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Hepatitis Disease

Hepatitis A
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Hepatitis D
  Clinical Features
of HDV
Modes of Transmission

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      HAV / HBV / HCV / 

Hepatitis E (HEV)

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เชื้อไวรัสตับอักเสบดี พบในผู้ป่วยกลุ่มที่มีการฉีดยาเสพติด รับเชื้อจากการใช้เข็มและกระบอกฉีดร่วมกัน
เชื้อชนิดนี้ไมาสามารถเพิ่มจำนวนในเซลล์ตับได้โดยลำพัง แต่จะติดเชื้อร่วมกับตับอักเสบบี แล้วจึงเพิ่ม
จำนวนไวรัสทั้งตับอักเสบ ดี และ บี

การติดเชื้อ เช่นเดียวกับโรคตับอักเสบบี ตับอักเสบดีทำให้เกิดโรคตับอักเสบรุนแรงกว่าเชื้ออื่นๆ และอาจ
ติดเชื้อเรื้อรัง จนกลายเป็นตับแข็งในอัตราค่อนข้างสูงๆ

การป้องกัน โดยการฉีดวัคซีนป้องกันไวรัสตับอักเสบบี จะป้องกันโรคนี้ได้ด้วย 

THIS REVIEW was written by Howard J. Worman, M.D., Departments of Medicine and of Anatomy and Cell Biology, College of Physicians and Surgeons, Columbia University, New York, NY 10032. Dr. Worman has more reviews available at his Current Papers in Liver Disease site.

"The Hepatitis D Virus"
Hepatitis D By Howard J. Worman, M. D.

The hepatitis D virus (also called delta virus) is a small circular RNA virus. The hepatitis D virus is replication defective and therefore cannot propagate in the absence of another virus. In humans, hepatitis D virus infection only occurs in the presence of hepatitis B infection.

Hepatitis D virus infection is transmitted by blood and blood products. The risk factors for infection are similar to those for hepatitis B virus infection. The hepatitis D virus most often infects intravenous drug users.

A patient can acquire hepatitis D virus infection at the same time as he/she is infected with the hepatitis B virus. This is called co-infection. A patient with hepatitis B can be infected with hepatitis D virus at any time after acute hepatitis B virus infection. This is called super-infection.

Hepatitis D virus super-infection should be suspected in a patient with chronic hepatitis B whose condition suddenly worsens. There is usually an obvious history of continued exposure to blood or blood products (eg. an active intravenous drug user). A particularly aggressive acute hepatitis B infection could suggest hepatitis D co-infection. Co-infection or super-infection with hepatitis D virus in a patient with hepatitis B is diagnosed by the presence of antibodies against the hepatitis D virus. IgM antibodies indicate acute infection.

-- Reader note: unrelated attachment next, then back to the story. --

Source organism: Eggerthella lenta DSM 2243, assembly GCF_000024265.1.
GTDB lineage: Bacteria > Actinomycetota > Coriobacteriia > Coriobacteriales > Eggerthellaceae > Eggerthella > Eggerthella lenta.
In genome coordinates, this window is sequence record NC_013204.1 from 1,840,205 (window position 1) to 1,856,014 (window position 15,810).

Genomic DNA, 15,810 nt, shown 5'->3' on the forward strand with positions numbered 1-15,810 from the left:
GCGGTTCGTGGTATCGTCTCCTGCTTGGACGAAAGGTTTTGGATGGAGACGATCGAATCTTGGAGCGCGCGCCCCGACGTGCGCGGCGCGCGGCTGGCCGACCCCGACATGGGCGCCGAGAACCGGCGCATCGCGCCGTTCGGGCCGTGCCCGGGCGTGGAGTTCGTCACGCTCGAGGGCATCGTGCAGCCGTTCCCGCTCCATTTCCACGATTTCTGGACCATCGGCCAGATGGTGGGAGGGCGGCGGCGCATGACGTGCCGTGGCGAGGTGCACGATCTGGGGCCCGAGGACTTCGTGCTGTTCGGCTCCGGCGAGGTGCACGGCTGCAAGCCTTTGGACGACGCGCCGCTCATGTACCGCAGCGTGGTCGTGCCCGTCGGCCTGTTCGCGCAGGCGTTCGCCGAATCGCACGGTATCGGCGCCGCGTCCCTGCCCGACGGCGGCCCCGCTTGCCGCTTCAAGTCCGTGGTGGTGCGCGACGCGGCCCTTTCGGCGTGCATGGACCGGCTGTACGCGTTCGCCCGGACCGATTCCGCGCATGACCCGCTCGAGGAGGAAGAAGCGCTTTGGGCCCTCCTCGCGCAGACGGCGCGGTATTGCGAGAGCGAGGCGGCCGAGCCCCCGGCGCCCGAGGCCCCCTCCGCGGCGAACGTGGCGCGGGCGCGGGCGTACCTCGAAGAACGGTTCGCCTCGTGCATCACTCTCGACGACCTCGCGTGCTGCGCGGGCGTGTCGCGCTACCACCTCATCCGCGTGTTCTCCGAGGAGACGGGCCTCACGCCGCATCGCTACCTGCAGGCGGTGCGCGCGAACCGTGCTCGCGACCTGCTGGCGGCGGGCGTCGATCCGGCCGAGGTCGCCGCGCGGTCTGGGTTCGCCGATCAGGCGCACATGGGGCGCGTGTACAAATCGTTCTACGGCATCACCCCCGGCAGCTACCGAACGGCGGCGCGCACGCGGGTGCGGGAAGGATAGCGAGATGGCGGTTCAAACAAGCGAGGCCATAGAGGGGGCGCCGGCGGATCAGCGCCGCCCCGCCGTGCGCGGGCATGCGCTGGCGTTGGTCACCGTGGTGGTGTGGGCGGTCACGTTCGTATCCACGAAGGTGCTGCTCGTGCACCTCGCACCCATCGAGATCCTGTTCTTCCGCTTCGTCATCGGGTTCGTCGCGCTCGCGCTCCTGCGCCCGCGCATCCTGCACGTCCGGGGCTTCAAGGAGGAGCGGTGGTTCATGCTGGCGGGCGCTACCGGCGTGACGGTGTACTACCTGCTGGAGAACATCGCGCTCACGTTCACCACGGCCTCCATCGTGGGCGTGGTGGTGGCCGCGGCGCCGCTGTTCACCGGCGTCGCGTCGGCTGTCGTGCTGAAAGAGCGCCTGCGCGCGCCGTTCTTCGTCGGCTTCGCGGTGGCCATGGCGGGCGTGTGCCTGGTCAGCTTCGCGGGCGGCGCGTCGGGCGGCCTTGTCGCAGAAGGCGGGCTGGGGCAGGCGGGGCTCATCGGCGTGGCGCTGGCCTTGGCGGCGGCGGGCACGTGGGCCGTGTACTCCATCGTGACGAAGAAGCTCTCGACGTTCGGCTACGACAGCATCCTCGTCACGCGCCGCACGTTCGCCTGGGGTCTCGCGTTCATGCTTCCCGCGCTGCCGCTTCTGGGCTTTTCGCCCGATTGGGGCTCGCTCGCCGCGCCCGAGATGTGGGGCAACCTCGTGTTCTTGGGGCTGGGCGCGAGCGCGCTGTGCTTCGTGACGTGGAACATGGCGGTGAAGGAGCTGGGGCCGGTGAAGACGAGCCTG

Interferon-alpha is used to treat patients with chronic hepatitis B and hepatitis D infection. Some studies have suggested that a dose higher than that usually used for hepatitis B infection may be beneficial.

Hepatitis D Virus

Hepatitis D Virus (HDV) or delta virus is a unique incomplete virus that requires hepatitis B virus (HBV) for its replication. The RNA genome is covered by an outer coat of hepatitis B surface antigen. HDV infection occurs worldwide but is endemic in certain regions including the Mediterranean basin, the Balkan peninsula, the former Soviet Union, parts of Africa and the Middle East and the Amazon basin of South America. In these regions, spread is typically intrafamilial and through sexual contact.

In non-endemic regions, such as North America, HDV infection is uncommon in the general population but does occur in intravenous drug users and persons with frequent exposure to blood products (e.g. hemophiliacs) as well as their sexual contacts.

The clinical course of HDV infection depends largely on whether the virus was acquired as a coinfection with hepatitis B or as a superinfection in an individual with a previously established chronic HDV infection. When acquired as a coinfection, HDV typically results in acute self-limited hepatitis although fulminant hepatitis and death are well described. As a superinfection the typical course is one of a rapidly progressive chronic hepatitis.

Prevention of HDV infection is based on HDV vaccination in susceptible individuals. Patients with chronic HDV infection at risk of HDV infection are advised to avoid parenteral and unprotected sexual exposures.


Hepatitis D - Clinical Features

  • Coinfection
    • severe acute disease
    • low risk of chronic infection
  • Superinfection
    • usually develop chronic HDV infection high
    • risk of severe chronic liver disease
HDV infection can be acquired either as a co-infection with HBV or as a superinfection of persons with chronic HBV infection. Persons with HBV-HDV co-infection may have more severe acute disease and a higher risk of fulminant hepatitis (2%-20%) compared with those infected with HBV alone; however, chronic HBV infection appears to occur less frequently in persons with HBV-HDV co-infection. Chronic HBV carriers who acquire HDV superinfection usually develop chronic HDV infection. In long-term studies of chronic HBV carriers with HDV superinfection, 70%-80% have developed evidence of chronic liver diseases with cirrhosis compared with 15%-30% of patients with chronic HBV infection alone.